All hell has broke loose in the exhibition industry these past two weeks. We have the embarrassing cancellation of the Melbourne Motor Show 3 months out from opening and the trade show run in conjunction with Mercedes-Benz Fashion Week was visited only by a brown dog. And he was lost.

Trade and public exhibitions rely on a strong network of organisers, designers, builders and exhibitors to create truly outstanding results. So what happens if the show organiser who is meant to um, like organise a show stiffs you or falls short on promises and commitments made? Hold the phone on calling a lawyer, you first need to Macguyver yourself out of the situation you have found yourself in. Here are 5 ways to do exactly that:

1. Trust you instincts

Normally if your exhibition organiser is a flake you get advanced notice early on. Calls and emails go unanswered, show plans and manuals are delayed from release and it all feels NQR. If you get this feeling of unease early in show lead up, start causing waves. It’s no good saying on site in an empty show hall “Well, I thought they had not done much show promotion”. These organisers have taken money from you for space in the show hall, you need to make sure that investment is honoured with the show organiser doing their damn job.

Motor Show blow out

Motor Show blow out

2. Read the fine print

One of the major complaints with the Merecedes-Benz Fashion Week trade show was the organisers had promised access to 20,000 buyers that did not materialise. That totally sucks but my first question on hearing that promise from the organisers would have been “How are you going to do that?!?” I want to hear the strategies, the promotions and the tactics the organisers have planned to unleash 20,000 buyers on the fashion exhibitors. I’m sorry to blame the victim here but a cursory glance at the festival layout would or should have raised some alarm as it seems that the trade show was moved from the high traffic area of entry to the runway shows of previous years to some side pavilion. Once again, this is your money that you are investing in marketing to achieve more sales and that investment needs protection and a return on it.

3. Pre show hustle

Let’s say we assume the worst and your show organiser is a muppet and that the pre-show promotion they promised is dire. Regardless of how bad or (yay!) how good an organiser is, as an exhibitor you also need to share the heavy lifting in the exhibition promotion. Tweet it out, update Facebook daily with teaser alerts about what can be seen at the show, send “save the date” with a secret promotion to your email list, get some local media buy-in and even send that hand written invitation. The cost to market yourself and your trade event has never been so cheap but the offset to this low-cost entry is that you need to do the leg work to make it happen or outsource to your 14-year-old neighbour. And one tip? Send slightly more emails / invites / updates etc than you feel comfortable doing. People are pressed for time and there are many demands for their attention, so put it out there as your audience might miss your initial message.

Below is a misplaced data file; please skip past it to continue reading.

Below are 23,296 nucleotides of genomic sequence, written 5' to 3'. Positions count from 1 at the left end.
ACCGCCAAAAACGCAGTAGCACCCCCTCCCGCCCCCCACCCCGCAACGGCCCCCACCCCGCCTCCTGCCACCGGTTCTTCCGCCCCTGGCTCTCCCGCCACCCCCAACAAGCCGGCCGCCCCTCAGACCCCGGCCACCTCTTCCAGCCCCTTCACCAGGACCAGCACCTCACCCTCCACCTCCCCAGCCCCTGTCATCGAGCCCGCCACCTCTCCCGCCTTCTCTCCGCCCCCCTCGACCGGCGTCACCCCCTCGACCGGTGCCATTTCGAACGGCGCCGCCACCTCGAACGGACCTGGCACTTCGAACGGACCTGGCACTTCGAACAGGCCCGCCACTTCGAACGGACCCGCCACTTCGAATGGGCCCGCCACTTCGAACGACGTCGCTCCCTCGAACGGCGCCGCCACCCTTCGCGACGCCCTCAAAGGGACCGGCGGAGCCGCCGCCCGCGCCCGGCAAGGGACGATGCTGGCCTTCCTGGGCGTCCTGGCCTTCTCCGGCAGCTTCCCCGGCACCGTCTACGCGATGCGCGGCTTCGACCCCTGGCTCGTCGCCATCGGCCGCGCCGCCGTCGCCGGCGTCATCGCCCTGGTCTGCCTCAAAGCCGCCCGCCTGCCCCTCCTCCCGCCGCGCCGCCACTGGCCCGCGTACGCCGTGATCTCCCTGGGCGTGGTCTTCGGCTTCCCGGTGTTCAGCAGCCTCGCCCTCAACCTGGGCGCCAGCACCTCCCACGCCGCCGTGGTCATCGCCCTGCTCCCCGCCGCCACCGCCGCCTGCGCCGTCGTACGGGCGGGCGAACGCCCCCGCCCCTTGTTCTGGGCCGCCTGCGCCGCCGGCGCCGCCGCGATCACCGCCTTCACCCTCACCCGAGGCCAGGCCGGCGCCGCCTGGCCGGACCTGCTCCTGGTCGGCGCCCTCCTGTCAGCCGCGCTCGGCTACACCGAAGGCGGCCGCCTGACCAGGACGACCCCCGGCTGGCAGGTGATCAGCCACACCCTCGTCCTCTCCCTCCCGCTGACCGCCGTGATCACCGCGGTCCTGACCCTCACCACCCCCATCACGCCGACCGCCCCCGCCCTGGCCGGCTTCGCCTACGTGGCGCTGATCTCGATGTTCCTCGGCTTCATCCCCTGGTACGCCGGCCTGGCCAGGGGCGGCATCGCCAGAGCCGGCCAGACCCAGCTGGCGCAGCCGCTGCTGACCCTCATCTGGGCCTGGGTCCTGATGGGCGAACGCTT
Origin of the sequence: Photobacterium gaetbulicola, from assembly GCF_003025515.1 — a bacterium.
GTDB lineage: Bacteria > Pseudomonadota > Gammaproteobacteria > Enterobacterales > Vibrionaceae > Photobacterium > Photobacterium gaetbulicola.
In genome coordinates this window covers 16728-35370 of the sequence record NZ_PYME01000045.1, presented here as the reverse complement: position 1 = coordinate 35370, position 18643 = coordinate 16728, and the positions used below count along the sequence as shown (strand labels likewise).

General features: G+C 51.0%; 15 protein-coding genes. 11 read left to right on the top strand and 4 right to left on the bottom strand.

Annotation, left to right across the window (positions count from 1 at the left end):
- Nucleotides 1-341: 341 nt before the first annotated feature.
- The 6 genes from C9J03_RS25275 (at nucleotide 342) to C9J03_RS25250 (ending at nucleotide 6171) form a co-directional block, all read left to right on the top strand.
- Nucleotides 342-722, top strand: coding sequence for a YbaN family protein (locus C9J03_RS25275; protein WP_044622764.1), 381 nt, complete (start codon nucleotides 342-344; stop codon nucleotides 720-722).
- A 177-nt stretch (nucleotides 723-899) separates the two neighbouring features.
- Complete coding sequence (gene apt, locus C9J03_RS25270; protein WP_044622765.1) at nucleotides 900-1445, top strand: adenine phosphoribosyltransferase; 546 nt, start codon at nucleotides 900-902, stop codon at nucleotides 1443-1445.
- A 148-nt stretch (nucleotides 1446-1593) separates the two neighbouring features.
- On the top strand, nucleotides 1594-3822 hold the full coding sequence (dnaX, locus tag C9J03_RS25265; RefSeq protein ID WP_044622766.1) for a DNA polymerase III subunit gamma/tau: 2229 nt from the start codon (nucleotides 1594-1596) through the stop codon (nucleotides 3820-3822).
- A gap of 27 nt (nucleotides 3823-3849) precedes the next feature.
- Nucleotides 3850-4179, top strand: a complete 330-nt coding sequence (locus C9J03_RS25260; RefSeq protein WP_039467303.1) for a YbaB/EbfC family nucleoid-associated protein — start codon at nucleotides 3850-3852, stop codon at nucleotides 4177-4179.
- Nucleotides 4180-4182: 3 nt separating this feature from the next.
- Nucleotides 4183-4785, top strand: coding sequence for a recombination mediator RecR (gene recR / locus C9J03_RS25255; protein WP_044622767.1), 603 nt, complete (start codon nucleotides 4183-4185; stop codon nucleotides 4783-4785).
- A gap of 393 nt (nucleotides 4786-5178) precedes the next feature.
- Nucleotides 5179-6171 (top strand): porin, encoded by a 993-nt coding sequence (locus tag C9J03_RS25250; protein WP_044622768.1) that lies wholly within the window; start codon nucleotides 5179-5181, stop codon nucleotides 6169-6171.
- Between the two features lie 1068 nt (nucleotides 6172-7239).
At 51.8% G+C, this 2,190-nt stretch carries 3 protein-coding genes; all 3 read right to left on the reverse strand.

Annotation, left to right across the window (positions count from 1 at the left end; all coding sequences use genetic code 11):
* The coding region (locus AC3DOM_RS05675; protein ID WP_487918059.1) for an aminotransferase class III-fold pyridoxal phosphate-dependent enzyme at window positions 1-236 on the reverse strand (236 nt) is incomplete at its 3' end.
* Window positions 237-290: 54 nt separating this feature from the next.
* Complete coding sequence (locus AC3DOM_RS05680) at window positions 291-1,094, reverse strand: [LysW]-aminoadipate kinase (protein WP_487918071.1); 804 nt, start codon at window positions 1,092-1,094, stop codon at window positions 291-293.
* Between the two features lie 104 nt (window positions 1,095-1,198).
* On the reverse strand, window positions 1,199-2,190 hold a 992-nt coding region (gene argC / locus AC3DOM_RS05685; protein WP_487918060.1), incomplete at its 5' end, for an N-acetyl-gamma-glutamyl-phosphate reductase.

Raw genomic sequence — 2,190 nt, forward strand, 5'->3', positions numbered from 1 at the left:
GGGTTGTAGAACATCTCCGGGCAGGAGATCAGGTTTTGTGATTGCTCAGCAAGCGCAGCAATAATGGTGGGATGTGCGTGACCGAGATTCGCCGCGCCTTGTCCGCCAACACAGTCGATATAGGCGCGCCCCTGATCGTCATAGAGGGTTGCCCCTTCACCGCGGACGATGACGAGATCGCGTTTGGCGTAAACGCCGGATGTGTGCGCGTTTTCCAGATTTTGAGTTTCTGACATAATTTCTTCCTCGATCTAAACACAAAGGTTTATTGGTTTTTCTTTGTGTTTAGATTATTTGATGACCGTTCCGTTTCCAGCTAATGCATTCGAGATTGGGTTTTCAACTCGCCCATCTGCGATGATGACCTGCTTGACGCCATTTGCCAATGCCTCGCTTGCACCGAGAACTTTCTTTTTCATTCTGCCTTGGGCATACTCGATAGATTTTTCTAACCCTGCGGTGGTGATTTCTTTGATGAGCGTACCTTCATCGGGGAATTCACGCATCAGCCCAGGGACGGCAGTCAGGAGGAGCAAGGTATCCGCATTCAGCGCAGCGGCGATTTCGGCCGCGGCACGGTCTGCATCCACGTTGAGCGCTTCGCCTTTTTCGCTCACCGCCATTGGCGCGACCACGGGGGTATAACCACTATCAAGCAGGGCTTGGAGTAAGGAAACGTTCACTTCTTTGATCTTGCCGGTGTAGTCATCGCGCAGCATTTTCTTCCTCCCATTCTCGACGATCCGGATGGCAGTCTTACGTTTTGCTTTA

4. Form your posse

I tip my hat to the Mercedes-Benz fashion week exhibitors who marched en masse to the organisers office to demand answers on why the trade event was so poorly attended. If you are feeling gyped, chances are others are too and as there is safety in numbers, the power of the complaint is amped by numbers.  One thing, though. Before firing up the crowd and recruiting other pissed off types to the cause…what are you actually after? It is no good just slapping the desk, stabbing the air with a pointed finger and raising your voice, you need a list of demands you can present the organiser with a time frame attached.

Fashion Week fracas

Fashion Week fracas

5. If you are waiting for the organisers to do something, you may as well wait for the magic pony to show

After your letter of demands has been nailed to the organiser’s office door and some random bin has been set on fire, assume they will do stuff all. For real. Time to get busy, hit social media ramping up promotions, discounts and specials. Design a simple flyer, commandeer the nearest photocopier and the distribute where the delegates are attending events or in the nearby cares where  everyone hangs as show coffee is shite. Hijack the courtesy bus and regale the captives with a witty tale and issue an invite to get themselves over to your stand for a VIP gift. Your energetic and financial investment is on the line. Get busy.

If you have a story where the organiser was a muppet or let you down bad, share in the comments section below. What did you do to turn the situation around?

Ok, so my song choice this week actually includes the line “when things head south, you got to McGuyver your way out of it”*

Hit it Pearl Jam!

See you next week!

* Most likely not but it still fits with the melody